Friday, May 27, 2011
Is This The Most Popular Thing Ever Painted?
How would you measure such a thing? I imagine you could shove a copy of La Gioconda under the whole world's nose, and 99 out of 100 might recognize the old girl. But everyone knows who Hitler is, too. (This is the Intertunnel. Eventually everyone mentions Hitler) Recognizable is not the same as popular.Would you plunk down money for a print of Mona Lisa? I wouldn't. I live in a 1901 Free Classic Victorian, and I'd hang a Parrish print in any room in it. If the walls could take the weight, that is. Bang a hook around here, and you might end up outside. Still, the urge is there.
It is estimated that 25 percent of all the houses in the United States had a print of "Daybreak" by Maxfield Parrish hanging in them in the 1920s. That's popular. Leonardo could only sell the smirky woman once. Parrish made a pile on his nymphs.
The actual painting changed hands in 2006 for $7.6 million. 7.6 mil will get you into the Louvre, it's true, but you won't be unscrewing much of anything recognizable from the walls for that sum, never mind the Mona Lisa. But that's a lot of money for an American painting. I think it means something.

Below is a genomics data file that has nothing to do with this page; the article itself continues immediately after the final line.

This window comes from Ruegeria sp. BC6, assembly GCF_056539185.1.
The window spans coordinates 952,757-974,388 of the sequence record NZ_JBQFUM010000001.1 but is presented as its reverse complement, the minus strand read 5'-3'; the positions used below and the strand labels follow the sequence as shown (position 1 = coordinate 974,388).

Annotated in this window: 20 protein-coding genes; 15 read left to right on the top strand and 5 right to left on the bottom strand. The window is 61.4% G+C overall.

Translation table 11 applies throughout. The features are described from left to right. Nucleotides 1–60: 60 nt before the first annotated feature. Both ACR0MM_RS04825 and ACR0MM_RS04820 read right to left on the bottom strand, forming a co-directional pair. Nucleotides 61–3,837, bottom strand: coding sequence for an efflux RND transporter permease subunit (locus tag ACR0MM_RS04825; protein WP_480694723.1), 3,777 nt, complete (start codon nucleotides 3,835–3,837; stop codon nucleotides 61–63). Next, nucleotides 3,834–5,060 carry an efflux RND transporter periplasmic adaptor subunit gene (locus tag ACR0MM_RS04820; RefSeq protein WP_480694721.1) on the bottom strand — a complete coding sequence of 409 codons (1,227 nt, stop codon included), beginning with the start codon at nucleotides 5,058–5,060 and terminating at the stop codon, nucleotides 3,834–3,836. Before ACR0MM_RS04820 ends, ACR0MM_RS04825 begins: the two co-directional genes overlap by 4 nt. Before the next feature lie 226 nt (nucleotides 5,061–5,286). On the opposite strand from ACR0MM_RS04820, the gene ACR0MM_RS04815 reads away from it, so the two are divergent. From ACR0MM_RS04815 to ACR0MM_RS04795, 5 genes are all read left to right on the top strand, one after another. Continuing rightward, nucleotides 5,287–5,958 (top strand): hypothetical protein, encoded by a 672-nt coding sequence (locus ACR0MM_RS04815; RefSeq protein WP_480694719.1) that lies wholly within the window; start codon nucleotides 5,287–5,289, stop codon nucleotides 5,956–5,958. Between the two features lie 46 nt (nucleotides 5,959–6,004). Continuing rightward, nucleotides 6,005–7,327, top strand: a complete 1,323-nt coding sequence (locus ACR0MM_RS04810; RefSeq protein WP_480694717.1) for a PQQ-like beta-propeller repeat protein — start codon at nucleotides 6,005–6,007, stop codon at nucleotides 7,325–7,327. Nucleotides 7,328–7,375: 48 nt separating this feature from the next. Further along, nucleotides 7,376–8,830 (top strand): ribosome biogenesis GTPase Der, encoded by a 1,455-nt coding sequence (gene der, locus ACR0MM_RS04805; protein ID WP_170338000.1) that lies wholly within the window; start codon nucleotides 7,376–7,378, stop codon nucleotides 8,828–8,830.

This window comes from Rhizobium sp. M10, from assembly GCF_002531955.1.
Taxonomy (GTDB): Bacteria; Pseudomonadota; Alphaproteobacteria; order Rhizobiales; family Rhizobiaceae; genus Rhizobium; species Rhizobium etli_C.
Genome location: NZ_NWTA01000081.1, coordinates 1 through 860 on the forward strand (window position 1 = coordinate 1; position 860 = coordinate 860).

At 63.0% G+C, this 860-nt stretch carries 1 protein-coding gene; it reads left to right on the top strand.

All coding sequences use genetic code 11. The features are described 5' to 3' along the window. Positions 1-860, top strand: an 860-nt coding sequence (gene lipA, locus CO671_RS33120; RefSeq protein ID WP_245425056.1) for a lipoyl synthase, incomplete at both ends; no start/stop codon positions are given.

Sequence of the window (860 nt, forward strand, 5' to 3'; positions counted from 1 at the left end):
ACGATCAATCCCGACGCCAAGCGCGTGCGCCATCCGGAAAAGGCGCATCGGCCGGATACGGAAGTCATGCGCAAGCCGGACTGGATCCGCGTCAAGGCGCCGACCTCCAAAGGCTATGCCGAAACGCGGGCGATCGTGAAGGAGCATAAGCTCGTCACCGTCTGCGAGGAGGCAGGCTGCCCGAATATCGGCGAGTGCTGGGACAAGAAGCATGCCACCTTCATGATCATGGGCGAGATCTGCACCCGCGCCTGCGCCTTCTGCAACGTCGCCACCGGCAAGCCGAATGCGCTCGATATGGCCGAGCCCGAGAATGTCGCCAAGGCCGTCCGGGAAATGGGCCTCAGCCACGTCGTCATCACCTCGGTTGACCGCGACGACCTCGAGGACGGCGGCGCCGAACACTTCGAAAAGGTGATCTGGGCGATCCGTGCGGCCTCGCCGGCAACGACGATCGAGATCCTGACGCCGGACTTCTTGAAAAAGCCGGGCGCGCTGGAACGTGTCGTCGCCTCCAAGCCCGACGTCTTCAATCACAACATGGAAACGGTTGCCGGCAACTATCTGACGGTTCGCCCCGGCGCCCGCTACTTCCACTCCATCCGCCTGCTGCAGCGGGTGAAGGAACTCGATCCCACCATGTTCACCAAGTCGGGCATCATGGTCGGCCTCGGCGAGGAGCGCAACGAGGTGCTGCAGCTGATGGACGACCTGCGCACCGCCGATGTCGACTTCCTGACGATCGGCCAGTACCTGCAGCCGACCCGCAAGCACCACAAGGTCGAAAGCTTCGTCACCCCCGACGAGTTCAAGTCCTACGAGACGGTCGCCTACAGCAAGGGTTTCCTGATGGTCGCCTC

When I was younger, that painting was considered about par with Dogs Playing Poker by the intellectual set. I find lots of stuff like it having a bit of a renaissance recently. I'm not sure if the Intertunnel has anything to do with it. Say what you want about it, but the Internet does lend at least a veneer of democracy of interest to cultural things, even though it has huge blind spots. By Intertunnel standards, George Lucas painted the Sistine Chapel on a break from writing Shakespeare's plays, but it's still a useful way to see what people are interested in. Guys on the artistic "outs" like Parrish and Mucha and other contemporaries are comparatively everywhere on the Intertunnel. People are interested in them. That has not always been the case. Hell, Google even gave Mucha a Google Doodle salute on his birthday.
Parrish seems downright Byronic compared to the rest of the art world, living out in the woods in New Hampshire and tossing brilliant lightning bolts down on the world. The approach sounds familiar. Like all Romantics, he didn't want to settle for the world as it was, and so made one of his own.
Or maybe the world really is like that, and all he did was transcribe it, and we're too glum to see it.